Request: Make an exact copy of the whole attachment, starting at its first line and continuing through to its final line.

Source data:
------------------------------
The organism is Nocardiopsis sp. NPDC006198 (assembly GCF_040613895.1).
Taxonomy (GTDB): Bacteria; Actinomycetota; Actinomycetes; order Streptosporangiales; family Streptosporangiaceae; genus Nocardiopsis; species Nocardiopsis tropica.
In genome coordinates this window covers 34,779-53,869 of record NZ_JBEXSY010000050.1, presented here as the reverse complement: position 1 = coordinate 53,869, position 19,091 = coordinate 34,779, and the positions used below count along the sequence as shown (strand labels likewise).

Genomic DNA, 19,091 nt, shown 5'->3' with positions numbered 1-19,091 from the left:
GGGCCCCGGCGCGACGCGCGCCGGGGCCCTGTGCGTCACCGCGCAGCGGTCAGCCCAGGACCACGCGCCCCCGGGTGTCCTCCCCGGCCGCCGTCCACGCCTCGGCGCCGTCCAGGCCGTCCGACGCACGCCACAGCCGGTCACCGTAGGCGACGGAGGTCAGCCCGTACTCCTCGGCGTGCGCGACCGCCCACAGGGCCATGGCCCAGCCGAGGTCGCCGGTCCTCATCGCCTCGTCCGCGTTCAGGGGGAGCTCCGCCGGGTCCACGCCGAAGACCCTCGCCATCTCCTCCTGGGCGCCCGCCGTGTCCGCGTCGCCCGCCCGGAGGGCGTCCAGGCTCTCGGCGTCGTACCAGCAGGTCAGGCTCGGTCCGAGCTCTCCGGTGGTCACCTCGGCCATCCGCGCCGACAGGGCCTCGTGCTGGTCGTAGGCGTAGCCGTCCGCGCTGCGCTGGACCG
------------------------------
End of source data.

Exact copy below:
The organism is Nocardiopsis sp. NPDC006198 (assembly GCF_040613895.1).
Taxonomy (GTDB): Bacteria; Actinomycetota; Actinomycetes; order Streptosporangiales; family Streptosporangiaceae; genus Nocardiopsis; species Nocardiopsis tropica.
In genome coordinates this window covers 34,779-53,869 of record NZ_JBEXSY010000050.1, presented here as the reverse complement: position 1 = coordinate 53,869, position 19,091 = coordinate 34,779, and the positions used below count along the sequence as shown (strand labels likewise).

Genomic DNA, 19,091 nt, shown 5'->3' with positions numbered 1-19,091 from the left:
GGGCCCCGGCGCGACGCGCGCCGGGGCCCTGTGCGTCACCGCGCAGCGGTCAGCCCAGGACCACGCGCCCCCGGGTGTCCTCCCCGGCCGCCGTCCACGCCTCGGCGCCGTCCAGGCCGTCCGACGCACGCCACAGCCGGTCACCGTAGGCGACGGAGGTCAGCCCGTACTCCTCGGCGTGCGCGACCGCCCACAGGGCCATGGCCCAGCCGAGGTCGCCGGTCCTCATCGCCTCGTCCGCGTTCAGGGGGAGCTCCGCCGGGTCCACGCCGAAGACCCTCGCCATCTCCTCCTGGGCGCCCGCCGTGTCCGCGTCGCCCGCCCGGAGGGCGTCCAGGCTCTCGGCGTCGTACCAGCAGGTCAGGCTCGGTCCGAGCTCTCCGGTGGTCACCTCGGCCATCCGCGCCGACAGGGCCTCGTGCTGGTCGTAGGCGTAGCCGTCCGCGCTGCGCTGGACCG